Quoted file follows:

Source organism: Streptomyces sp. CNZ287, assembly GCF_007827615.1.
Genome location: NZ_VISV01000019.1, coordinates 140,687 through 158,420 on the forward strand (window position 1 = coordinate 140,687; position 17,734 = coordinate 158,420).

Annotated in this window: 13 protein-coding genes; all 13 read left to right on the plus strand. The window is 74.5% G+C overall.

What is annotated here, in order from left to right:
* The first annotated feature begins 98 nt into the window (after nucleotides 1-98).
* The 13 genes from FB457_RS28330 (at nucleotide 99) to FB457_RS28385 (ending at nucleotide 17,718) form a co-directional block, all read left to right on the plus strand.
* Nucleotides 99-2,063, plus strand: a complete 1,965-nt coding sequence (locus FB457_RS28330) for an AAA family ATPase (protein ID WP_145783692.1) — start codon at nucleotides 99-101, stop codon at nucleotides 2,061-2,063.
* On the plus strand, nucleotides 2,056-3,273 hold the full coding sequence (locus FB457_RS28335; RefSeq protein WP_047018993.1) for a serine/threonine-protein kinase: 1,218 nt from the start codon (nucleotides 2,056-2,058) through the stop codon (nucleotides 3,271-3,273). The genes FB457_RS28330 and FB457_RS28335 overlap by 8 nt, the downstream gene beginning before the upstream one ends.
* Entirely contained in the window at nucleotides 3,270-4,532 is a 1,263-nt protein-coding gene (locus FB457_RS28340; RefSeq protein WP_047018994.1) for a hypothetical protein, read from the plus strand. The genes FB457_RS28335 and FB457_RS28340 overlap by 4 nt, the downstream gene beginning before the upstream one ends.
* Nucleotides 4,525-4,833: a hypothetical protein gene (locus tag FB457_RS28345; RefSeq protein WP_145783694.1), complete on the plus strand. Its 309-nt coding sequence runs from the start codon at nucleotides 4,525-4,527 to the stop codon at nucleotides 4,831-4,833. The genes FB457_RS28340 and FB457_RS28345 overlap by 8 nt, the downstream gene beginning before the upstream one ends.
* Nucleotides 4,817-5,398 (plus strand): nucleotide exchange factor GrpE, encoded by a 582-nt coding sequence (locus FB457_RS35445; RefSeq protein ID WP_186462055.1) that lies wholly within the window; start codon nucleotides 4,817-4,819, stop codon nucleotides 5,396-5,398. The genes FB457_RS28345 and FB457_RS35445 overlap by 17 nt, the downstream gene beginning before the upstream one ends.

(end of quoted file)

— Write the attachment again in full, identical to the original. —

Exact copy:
Source organism: Streptomyces sp. CNZ287, assembly GCF_007827615.1.
Genome location: NZ_VISV01000019.1, coordinates 140,687 through 158,420 on the forward strand (window position 1 = coordinate 140,687; position 17,734 = coordinate 158,420).

Annotated in this window: 13 protein-coding genes; all 13 read left to right on the plus strand. The window is 74.5% G+C overall.

What is annotated here, in order from left to right:
* The first annotated feature begins 98 nt into the window (after nucleotides 1-98).
* The 13 genes from FB457_RS28330 (at nucleotide 99) to FB457_RS28385 (ending at nucleotide 17,718) form a co-directional block, all read left to right on the plus strand.
* Nucleotides 99-2,063, plus strand: a complete 1,965-nt coding sequence (locus FB457_RS28330) for an AAA family ATPase (protein ID WP_145783692.1) — start codon at nucleotides 99-101, stop codon at nucleotides 2,061-2,063.
* On the plus strand, nucleotides 2,056-3,273 hold the full coding sequence (locus FB457_RS28335; RefSeq protein WP_047018993.1) for a serine/threonine-protein kinase: 1,218 nt from the start codon (nucleotides 2,056-2,058) through the stop codon (nucleotides 3,271-3,273). The genes FB457_RS28330 and FB457_RS28335 overlap by 8 nt, the downstream gene beginning before the upstream one ends.
* Entirely contained in the window at nucleotides 3,270-4,532 is a 1,263-nt protein-coding gene (locus FB457_RS28340; RefSeq protein WP_047018994.1) for a hypothetical protein, read from the plus strand. The genes FB457_RS28335 and FB457_RS28340 overlap by 4 nt, the downstream gene beginning before the upstream one ends.
* Nucleotides 4,525-4,833: a hypothetical protein gene (locus tag FB457_RS28345; RefSeq protein WP_145783694.1), complete on the plus strand. Its 309-nt coding sequence runs from the start codon at nucleotides 4,525-4,527 to the stop codon at nucleotides 4,831-4,833. The genes FB457_RS28340 and FB457_RS28345 overlap by 8 nt, the downstream gene beginning before the upstream one ends.
* Nucleotides 4,817-5,398 (plus strand): nucleotide exchange factor GrpE, encoded by a 582-nt coding sequence (locus FB457_RS35445; RefSeq protein ID WP_186462055.1) that lies wholly within the window; start codon nucleotides 4,817-4,819, stop codon nucleotides 5,396-5,398. The genes FB457_RS28345 and FB457_RS35445 overlap by 17 nt, the downstream gene beginning before the upstream one ends.